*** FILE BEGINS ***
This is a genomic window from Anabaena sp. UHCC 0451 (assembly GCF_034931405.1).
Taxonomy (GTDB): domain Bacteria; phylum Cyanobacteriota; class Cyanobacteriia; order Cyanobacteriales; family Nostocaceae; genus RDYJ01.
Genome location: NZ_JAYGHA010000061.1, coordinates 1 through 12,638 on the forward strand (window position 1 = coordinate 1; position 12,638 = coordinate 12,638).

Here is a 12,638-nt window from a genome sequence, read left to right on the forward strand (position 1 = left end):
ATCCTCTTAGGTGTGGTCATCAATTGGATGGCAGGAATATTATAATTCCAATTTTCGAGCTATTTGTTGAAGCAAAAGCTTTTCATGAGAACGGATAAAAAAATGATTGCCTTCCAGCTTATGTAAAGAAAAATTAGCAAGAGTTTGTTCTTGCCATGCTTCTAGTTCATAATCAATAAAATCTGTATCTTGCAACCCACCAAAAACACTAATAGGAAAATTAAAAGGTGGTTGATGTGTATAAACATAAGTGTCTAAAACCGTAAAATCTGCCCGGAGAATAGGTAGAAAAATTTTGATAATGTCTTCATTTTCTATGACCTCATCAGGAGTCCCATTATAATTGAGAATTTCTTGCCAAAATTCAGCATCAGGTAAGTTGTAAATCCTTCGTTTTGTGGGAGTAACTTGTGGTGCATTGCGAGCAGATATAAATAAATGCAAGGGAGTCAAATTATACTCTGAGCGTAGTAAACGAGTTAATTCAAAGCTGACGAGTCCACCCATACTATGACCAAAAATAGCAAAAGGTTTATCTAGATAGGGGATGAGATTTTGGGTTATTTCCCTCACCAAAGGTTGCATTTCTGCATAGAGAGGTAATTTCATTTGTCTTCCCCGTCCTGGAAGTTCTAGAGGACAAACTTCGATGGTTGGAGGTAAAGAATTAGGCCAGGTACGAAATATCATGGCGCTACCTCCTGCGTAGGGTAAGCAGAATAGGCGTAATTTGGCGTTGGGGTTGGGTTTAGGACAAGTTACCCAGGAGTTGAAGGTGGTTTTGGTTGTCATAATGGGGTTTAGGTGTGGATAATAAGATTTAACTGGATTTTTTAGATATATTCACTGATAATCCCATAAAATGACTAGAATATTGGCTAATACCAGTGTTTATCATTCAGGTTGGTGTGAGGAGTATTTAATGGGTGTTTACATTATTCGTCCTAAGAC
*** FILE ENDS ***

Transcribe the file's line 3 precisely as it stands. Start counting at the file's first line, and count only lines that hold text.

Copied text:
Genome location: NZ_JAYGHA010000061.1, coordinates 1 through 12,638 on the forward strand (window position 1 = coordinate 1; position 12,638 = coordinate 12,638).